BreMM19 | Kim

Loli Kim
University of Surrey | Surrey, UK


Conventions in Korean Revenge Cinema: Three pilot studies using ‘Segmented Film Discourse Representation Structures’

‘Segmented Film Discourse Representation Structures’ (SFDRS) were adapted for film in a semantic approach to Multimodal Film Discourse Analysis (Wildfeuer, 2014), from a dynamic semantic theory of discourse that accounts for several interrelated discourse phenomena ‘Segmented Discourse Representation Theory’ (SDRT) (Asher & Lascarides, 2003). SFDRS is a systematic tool for describing the way resources are constructed in film and how this is understood. SFDRS’ diagrammatic form combined with visual stills illustrates how events unfold in filmic discourse, and provides a method for identifying conventions in the narration of events in film. However, SFDRS has not been utilized to investigate narrative conventions. Thus, the aim of this study is to investigate how SFDRS can be utilized to find conventions in film narrative, by testing samples within three constrained events in Korean film samples: Pilot 1 (P-1) two portrayals of revenge acts within the same film, Pilot 2 (P-2) three revenge film endings, and Pilot 3 (P-3) five final shots of avengers. Samples were selected based on their fulfillment of event criteria, and both sequences and single shot pilots were conducted to investigate conventions in both moving and still imagery. P-1 are sequences beginning when protagonists find poison until delivery of poison to the victim. P-2 are sequences beginning when parent and child archetypes are reunited in the final scene until title credits. P-3 are single final shots of the avenger in 5 revenge films. SFDRS is composed by three phenomena: (1) semantic – or – meaningful segments, (2) their composition, and (3) the discourse relations which hold segments based on the truth conditional effects they have on the discourse. To draw SFDRS, predictions about interpretation are made based on demands on content imposed by discourse coherence. Film narrative is segmented based on salient elements which act as referents and result in differentiation between one activity and the next. Within this structure, activities are subject to a hierarchy imposed by the demands of a set of rhetorical relations employed to link segments based on their truth-conditional effects on the content of the narrative event. P-1 had linear patterns in SFDRS phenomena 1,2, and 3 with brief divergence. P-2 had linear patterns in SFDRS phenomena 1,2, and 3 with no divergence. P-3 had patterns in SFDRS phenomena 1 and 2 but not 3, due to 3 being excluded from single shot analyses. Additionally, in P-1 parts of patterns were also repeated in revenge-related activities throughout the film which resulted in cohesion. Findings show discourse configurations within these criteria share conventions in the applicable SFDRS phenomena. Potentially conventions in SFDRS will extend within the current criteria across a large sample, and further conventions will be identifiable within other narrative event criteria. Thus, SFDRS works to identify conventions among samples which adhere to constrained narrative criteria. Its diagrammatic form, in addition to showing discourse conventions, also highlights differences between discourses when divergence occurs from shared conventions. SFDRS shows conventions in both single shots and sequences, demonstrating its suitability for visual artefacts in film and beyond.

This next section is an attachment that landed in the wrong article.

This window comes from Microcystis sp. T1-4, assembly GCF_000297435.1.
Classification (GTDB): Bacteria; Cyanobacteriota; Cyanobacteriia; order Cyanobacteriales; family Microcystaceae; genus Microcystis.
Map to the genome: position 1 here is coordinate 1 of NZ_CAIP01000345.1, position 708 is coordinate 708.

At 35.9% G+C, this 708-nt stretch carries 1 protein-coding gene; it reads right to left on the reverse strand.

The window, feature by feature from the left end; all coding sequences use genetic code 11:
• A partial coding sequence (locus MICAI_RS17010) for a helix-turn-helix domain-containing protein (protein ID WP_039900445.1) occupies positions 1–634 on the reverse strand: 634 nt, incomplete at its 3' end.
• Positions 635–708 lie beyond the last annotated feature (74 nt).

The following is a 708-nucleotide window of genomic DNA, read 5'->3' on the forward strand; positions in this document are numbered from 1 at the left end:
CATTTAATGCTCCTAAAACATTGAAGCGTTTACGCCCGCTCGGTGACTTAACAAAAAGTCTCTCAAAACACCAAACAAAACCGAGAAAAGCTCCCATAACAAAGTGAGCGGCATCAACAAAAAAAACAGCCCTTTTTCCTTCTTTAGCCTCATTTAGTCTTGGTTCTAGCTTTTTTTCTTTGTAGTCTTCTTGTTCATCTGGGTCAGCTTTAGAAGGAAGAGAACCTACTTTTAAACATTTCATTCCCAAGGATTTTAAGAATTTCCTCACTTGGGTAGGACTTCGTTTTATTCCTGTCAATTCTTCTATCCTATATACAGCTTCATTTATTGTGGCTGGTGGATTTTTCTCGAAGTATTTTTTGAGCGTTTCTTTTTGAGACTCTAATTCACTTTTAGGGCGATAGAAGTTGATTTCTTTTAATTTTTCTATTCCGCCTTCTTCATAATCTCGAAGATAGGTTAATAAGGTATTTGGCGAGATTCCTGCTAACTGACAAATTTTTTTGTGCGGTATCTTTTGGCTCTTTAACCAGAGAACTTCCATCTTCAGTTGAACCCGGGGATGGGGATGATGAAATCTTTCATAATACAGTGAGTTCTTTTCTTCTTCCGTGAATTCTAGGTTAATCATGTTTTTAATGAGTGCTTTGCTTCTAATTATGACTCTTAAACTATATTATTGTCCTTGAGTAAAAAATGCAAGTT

References

Asher, N. & Lascarides, A., 2003. Logics of Conversation, Cambridge: Cambridge University Press.

Wildfeuer, J., 2014. Film Discourse Interpretation: Towards a New Paradigm for Multimodal Film Analysis, New York: Routledge.

Biography

Loli is a PhD student in Film Studies at the School of Literature and Languages at the University of Surrey. She is interested in semantic approaches to Multimodal Film Discourse Analysis, narratology, revenge cinema, and specializes in Korean film. The topic of her PhD thesis is the discourse conventions in portrayals of revenge in Korean film 1960-2018. She investigates what conventions existed in the revenge event during the Depression era of Korean film, if they change through liberalization of the film industry, how this develops until the present 2018, whether change is gradual or wholesale, and how change is implemented.

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